• Yesterday I went to the store, walked the dog, played videogames, and watched television.
• We can go to the movies, the park, or the museum.
• A subject does not need to be placed at the beginning of each item unless the item is
the object of a new one:
• I went to the store, Joe watched television, and the kids played in their rooms.
• If you have only two items, they are separated by a conjunction, but not a comma:
• We have eggs and milk.
• My life is exciting and full of surprises.
8. After Introductory Phrases and Transitional Words or
• An introductory phrase introduces a sentence.
• A comma must be placed after the phrase:
• To keep fit, I exercise three times a week.
• Crossing the street, Henry fell into a manhole.
• A transitional word or phrase transitions from one idea to another:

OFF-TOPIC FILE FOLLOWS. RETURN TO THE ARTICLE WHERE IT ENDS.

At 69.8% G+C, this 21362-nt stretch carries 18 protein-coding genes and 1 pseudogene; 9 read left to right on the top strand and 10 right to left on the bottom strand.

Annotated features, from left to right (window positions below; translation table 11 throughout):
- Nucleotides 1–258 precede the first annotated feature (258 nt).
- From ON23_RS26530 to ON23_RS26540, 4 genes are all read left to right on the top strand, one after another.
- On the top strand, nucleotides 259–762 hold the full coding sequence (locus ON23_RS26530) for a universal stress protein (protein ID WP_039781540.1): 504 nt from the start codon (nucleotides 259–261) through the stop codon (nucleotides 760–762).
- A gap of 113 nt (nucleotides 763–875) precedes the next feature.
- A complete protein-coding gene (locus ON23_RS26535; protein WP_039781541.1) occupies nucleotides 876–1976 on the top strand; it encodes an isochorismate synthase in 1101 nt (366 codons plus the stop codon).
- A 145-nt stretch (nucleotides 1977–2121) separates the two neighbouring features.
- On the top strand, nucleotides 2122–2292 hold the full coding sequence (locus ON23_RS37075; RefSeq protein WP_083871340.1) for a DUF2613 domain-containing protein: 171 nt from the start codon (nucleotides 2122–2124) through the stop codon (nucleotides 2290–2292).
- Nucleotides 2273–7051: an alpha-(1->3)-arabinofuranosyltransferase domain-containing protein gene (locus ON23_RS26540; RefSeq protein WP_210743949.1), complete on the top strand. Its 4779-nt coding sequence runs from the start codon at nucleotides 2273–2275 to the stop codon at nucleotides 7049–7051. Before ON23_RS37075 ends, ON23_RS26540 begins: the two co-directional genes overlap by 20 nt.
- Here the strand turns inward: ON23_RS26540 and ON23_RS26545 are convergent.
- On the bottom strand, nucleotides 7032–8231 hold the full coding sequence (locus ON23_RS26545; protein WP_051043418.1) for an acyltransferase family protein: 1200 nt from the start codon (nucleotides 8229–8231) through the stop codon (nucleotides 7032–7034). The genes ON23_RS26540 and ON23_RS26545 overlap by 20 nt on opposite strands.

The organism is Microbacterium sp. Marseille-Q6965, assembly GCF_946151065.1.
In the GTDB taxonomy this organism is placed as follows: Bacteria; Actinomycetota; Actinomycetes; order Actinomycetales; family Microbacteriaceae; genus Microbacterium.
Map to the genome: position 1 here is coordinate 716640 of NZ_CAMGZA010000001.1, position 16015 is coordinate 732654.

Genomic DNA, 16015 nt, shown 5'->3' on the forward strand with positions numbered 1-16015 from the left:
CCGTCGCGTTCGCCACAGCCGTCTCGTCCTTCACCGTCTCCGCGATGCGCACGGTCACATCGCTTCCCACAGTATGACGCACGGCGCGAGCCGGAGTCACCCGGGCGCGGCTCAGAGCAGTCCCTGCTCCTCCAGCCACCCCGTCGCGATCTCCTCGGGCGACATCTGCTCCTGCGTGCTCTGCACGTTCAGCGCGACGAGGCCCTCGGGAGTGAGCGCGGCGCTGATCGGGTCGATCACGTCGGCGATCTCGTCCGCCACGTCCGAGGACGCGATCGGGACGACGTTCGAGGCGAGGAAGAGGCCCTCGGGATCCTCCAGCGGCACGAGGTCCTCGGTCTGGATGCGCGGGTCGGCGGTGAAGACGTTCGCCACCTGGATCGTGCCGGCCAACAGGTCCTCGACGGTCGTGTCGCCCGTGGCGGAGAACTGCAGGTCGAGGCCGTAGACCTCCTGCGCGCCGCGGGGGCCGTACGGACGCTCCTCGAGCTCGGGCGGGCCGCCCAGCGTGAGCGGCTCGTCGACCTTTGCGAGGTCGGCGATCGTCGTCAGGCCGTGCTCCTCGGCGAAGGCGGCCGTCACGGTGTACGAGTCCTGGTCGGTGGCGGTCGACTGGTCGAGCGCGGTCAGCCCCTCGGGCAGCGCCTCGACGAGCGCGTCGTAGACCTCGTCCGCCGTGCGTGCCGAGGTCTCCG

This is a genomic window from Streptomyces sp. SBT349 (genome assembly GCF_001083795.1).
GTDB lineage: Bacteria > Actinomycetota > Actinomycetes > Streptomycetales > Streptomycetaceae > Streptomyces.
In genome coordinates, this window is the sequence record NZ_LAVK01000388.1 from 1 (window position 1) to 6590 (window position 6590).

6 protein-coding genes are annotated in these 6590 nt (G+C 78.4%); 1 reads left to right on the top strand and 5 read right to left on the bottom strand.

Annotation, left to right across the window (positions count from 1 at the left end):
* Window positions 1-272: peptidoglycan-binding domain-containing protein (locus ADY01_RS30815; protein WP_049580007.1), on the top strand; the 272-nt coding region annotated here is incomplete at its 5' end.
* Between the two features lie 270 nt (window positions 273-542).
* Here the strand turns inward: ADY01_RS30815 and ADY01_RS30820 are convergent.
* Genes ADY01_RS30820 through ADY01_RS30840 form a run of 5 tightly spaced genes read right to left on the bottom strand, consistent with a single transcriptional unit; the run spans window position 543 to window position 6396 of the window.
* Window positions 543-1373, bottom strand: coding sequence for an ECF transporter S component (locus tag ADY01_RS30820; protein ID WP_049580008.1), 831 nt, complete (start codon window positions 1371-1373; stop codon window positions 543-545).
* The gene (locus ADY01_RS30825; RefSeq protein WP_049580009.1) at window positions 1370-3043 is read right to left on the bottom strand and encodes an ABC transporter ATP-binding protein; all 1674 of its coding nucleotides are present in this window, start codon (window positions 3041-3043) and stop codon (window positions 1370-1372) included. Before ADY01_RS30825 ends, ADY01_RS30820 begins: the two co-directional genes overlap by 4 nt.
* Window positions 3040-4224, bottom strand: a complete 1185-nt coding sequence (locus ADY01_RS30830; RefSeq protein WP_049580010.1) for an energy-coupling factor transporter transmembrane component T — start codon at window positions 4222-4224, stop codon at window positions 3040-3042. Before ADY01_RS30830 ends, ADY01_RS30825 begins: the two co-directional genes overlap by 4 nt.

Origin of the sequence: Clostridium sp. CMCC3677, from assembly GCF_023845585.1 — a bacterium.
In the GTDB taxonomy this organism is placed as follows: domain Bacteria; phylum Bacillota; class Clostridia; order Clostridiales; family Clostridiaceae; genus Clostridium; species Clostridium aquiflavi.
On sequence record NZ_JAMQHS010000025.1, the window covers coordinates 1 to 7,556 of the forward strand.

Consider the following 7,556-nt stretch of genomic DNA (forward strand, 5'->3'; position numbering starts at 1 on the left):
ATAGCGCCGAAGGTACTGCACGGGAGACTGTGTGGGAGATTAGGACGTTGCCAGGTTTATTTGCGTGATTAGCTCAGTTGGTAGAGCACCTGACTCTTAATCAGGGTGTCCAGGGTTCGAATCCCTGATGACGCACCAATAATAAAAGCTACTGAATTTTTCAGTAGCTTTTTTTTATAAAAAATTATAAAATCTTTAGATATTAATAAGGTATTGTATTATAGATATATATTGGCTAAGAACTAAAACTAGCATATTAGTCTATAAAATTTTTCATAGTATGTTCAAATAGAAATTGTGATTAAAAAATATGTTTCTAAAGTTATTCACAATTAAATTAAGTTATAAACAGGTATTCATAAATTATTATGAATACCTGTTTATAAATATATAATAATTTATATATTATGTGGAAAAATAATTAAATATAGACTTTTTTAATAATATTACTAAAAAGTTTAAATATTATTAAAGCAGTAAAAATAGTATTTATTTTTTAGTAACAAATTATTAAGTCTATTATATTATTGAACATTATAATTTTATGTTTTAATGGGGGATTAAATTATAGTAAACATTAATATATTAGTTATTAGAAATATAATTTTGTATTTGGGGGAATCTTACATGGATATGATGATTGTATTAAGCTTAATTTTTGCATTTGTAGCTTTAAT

• In conclusion, I believe we should have soda machines in all classrooms.
• He was, of course, an adult when he started his first job.
9. After and Before a Direct Address
• A Direct Address is someone’s name or a pronoun that someone uses
• A comma must be placed before or after the direct address, or in both
places, depending on where the direct address is located:
• Molly, come here.
• Come here, Molly.
• Come here, Molly, and look at this.
10. After and Before Appositive Phrases
• An Appositive Phrase renames, identifies, or describes a noun or
• A comma must be placed before and after these phrases:
• My friend, Anna Villaplana, is visiting Spain this month.
• His boss, who always has something supportive to say, is out this week with a
• My friend’s name is George Lopez, a man with a sense of humor.
11. After and Before Nonrestrictive Clauses
• Nonrestrictive Clauses are clauses that add extra, non-essential
information to a sentence. They do not change the meaning of the